Scientists plan market in spare body parts

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The Independent Online
Replacement body parts could be available to order from the medical laboratories of the 21st century. Scientists have already grown human skin, cartilage, bone and liver outside the body and heart muscle is next on the list. Our Health Editor reports on a new medical frontier.

The world's first human skin grown entirely in the laboratory could herald a new era in transplant surgery, a scientist claimed yesterday. Instead of relying on organs taken from other bodies doctors may soon be able to harvest specially grown replacements.

The aim is to overcome the shortage of donor organs by farming human tissue which would be grown for specific purposes. The first example, human skin called Dermagraft launched yesterday, is grown on a biodegradeable mesh that dissolves once the transplant is complete and is specially designed for the treatment of foot ulcers suffered by diabetics.

Stem cells taken from the foreskins of newly circumcised boys are used to seed the mesh and the skin grows over two weeks in an incubator that mimics conditions in the womb. Dr Gail Naughton, inventor of the technique known as tissue engineering, said it was already being used to grow other body parts, including whole bones and living joints, incorporating bone and cartilage together.

Knee joints had been successfully transplanted into rabbits and sheep said Dr Naughton, president of Advanced Tissue Sciences, a biotechnology company based in California. The first human trials involving laboratory grown cartilage are to begin in the United States and the United Kingdom next year.

She said there was a "world-wide need" for replacements for ligaments damaged in sports injuries but no living tissue was available for transplant. It could, however, be grown in the laboratory. The long-term aim is that hip and knee replacements using artificial materials will be consigned to history and living joints inserted instead. "This is not science fiction. Physiological transplants replacing the plastic and metal currently used will happen some day."

The difficulties of growing human cells in the laboratory had been overcome by studying the normal growth process. She described the mesh on which the tissue is grown as a "scaffold" and the process of tissue engineering as similar to building with bricks and mortar. It required tight control of temperature, oxygen, nutrition and waste removal.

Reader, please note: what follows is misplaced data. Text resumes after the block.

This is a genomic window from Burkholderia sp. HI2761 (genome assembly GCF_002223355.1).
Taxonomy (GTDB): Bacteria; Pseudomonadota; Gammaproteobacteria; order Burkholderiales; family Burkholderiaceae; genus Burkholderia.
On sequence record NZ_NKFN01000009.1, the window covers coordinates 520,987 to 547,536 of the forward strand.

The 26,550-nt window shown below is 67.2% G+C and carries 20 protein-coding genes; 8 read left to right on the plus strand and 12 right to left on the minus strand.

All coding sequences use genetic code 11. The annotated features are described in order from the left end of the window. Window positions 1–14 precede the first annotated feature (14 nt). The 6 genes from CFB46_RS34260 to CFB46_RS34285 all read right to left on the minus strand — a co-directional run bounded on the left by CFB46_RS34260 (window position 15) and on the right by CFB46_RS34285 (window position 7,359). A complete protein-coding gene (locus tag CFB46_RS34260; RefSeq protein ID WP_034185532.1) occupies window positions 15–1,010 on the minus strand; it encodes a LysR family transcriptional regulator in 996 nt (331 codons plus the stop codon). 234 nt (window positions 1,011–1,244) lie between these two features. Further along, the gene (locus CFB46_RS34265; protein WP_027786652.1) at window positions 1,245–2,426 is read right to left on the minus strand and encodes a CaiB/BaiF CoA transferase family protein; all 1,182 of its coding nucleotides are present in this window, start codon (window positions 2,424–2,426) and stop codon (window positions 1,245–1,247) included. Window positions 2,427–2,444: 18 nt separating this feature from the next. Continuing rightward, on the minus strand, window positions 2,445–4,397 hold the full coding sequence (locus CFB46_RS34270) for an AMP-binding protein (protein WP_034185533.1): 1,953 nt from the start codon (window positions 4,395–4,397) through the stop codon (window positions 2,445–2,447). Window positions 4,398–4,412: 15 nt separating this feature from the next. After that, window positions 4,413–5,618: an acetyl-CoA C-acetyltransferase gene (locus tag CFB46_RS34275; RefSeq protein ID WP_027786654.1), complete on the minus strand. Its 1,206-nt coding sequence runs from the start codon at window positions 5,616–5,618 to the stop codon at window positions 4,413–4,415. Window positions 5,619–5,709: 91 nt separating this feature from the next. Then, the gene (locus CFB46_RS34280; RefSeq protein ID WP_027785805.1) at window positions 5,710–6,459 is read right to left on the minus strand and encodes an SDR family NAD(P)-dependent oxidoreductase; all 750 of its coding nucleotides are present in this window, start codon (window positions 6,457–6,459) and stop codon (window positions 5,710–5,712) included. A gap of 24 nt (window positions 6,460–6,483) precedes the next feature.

"In nine months in the womb a human develops from one cell to a fully grown foetus. By looking at the growing environment and what the cells need we have been able to mimic the state in the womb. The only thing that limits transplant surgery is the availability of tissue and organs. Here we have the ability to grow tissue in the laboratory from starter cells that have been highly tested."

One cell bank taken from a single foreskin was enough to produce 5 million squares of Dermagraft skin. It has been used in 2,000 implants in the US and the UK with no adverse reactions.

The product, developed with Smith and Nephew, the pharmaceutical company, was designed for the treatment of foot ulcers, but there was "no reason" why it should not be used to heal wounds, improve a scar, or bring a youthful look to the middle-aged, Dr Naughton said.

"It could be used to repair wrinkles. Collagen from cows has been tried but how much better to use human baby collagen," she said.

Each piece of Dermagraft is only 200 microns thick, a fraction of the thickness of human skin, and costs pounds 250. Eight implants are required to build up a full thickness allowing time for blood vessels to grow into the structure between each piece as it is constructed.

It does not trigger the powerful immune response found with normal skin because it does not include the Langerhans cells that give the skin its immunogenicity.

Livers had been grown for up to six months in culture and had made the right proteins and enzymes.

Transplanting them was difficult because they needed a complex blood supply and they died before it could be established. Patients would also have to be treated with immunosuppressive drugs to prevent rejection.

Heart muscle was "not difficult to grow at all", and a laboratory-produced version might one day be used to replace a patch of a diseased heart. Kidneys, however, were highly complex organs and were unlikely ever to be produced in the same way.